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Materials 2017, 10(7), 835; https://doi.org/10.3390/ma10070835

Investigation of the Quasi-Brittle Failure of Alashan Granite Viewed from Laboratory Experiments and Grain-Based Discrete Element Modeling

1
Key Laboratory of Shale Gas and Geoengineering, Institute of Geology and Geophysics, Chinese Academy of Science, Beijing 100029, China
2
China Earthquake Administration, Institute of Crustal Dynamics, Beijing 100085, China
3
College of Earth Science, University of Chinese Academy of Sciences, Beijing 100049, China
*
Author to whom correspondence should be addressed.
Received: 26 June 2017 / Revised: 14 July 2017 / Accepted: 17 July 2017 / Published: 21 July 2017
(This article belongs to the Special Issue The Brittle Failure of Different Materials)
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Abstract

Granite is a typical crystalline material, often used as a building material, but also a candidate host rock for the repository of high-level radioactive waste. The petrographic texture—including mineral constituents, grain shape, size, and distribution—controls the fracture initiation, propagation, and coalescence within granitic rocks. In this paper, experimental laboratory tests and numerical simulations of a grain-based approach in two-dimensional Particle Flow Code (PFC2D) were conducted on the mechanical strength and failure behavior of Alashan granite, in which the grain-like structure of granitic rock was considered. The microparameters for simulating Alashan granite were calibrated based on real laboratory strength values and strain-stress curves. The unconfined uniaxial compressive test and Brazilian indirect tensile test were performed using a grain-based approach to examine and discuss the influence of mineral grain size and distribution on the strength and patterns of microcracks in granitic rocks. The results show it is possible to reproduce the uniaxial compressive strength (UCS) and uniaxial tensile strength (UTS) of Alashan granite using the grain-based approach in PFC2D, and the average mineral size has a positive relationship with the UCS and UTS. During the modeling, most of the generated microcracks were tensile cracks. Moreover, the ratio of the different types of generated microcracks is related to the average grain size. When the average grain size in numerical models is increased, the ratio of the number of intragrain tensile cracks to the number of intergrain tensile cracks increases, and the UCS of rock samples also increases with this ratio. However, the variation in grain size distribution does not have a significant influence on the likelihood of generated microcracks. View Full-Text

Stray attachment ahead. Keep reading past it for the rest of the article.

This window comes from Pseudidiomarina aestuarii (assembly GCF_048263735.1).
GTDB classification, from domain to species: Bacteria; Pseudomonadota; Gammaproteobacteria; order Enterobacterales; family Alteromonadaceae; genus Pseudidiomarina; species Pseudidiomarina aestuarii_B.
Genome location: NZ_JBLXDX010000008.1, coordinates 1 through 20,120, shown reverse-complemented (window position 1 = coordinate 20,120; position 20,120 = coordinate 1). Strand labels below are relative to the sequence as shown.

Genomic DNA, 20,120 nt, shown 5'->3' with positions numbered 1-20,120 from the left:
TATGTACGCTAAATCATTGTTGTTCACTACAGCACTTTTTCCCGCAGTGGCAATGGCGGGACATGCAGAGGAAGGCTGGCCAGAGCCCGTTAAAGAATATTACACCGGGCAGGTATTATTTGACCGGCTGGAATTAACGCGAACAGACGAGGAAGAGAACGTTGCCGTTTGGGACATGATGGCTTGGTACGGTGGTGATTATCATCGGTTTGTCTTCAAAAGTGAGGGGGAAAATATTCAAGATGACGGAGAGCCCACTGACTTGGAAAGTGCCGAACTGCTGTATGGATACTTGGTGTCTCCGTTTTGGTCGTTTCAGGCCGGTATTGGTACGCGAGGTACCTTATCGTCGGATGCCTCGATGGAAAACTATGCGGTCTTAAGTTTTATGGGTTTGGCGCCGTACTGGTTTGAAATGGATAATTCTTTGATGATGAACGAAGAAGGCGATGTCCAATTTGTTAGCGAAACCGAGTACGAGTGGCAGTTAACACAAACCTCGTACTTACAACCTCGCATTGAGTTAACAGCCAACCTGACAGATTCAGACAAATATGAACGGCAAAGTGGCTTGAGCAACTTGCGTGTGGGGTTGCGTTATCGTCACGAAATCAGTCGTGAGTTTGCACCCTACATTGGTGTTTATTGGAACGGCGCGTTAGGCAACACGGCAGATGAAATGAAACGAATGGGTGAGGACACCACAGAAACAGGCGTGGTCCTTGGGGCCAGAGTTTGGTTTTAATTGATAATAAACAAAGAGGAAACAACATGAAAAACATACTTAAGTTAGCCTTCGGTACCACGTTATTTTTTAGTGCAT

Keywords: grain-based approach; petrographic texture; grain scale effect; laboratory experiment; Particle Flow Code; Alashan granite grain-based approach; petrographic texture; grain scale effect; laboratory experiment; Particle Flow Code; Alashan granite
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Zhou, J.; Zhang, L.; Yang, D.; Braun, A.; Han, Z. Investigation of the Quasi-Brittle Failure of Alashan Granite Viewed from Laboratory Experiments and Grain-Based Discrete Element Modeling. Materials 2017, 10, 835.

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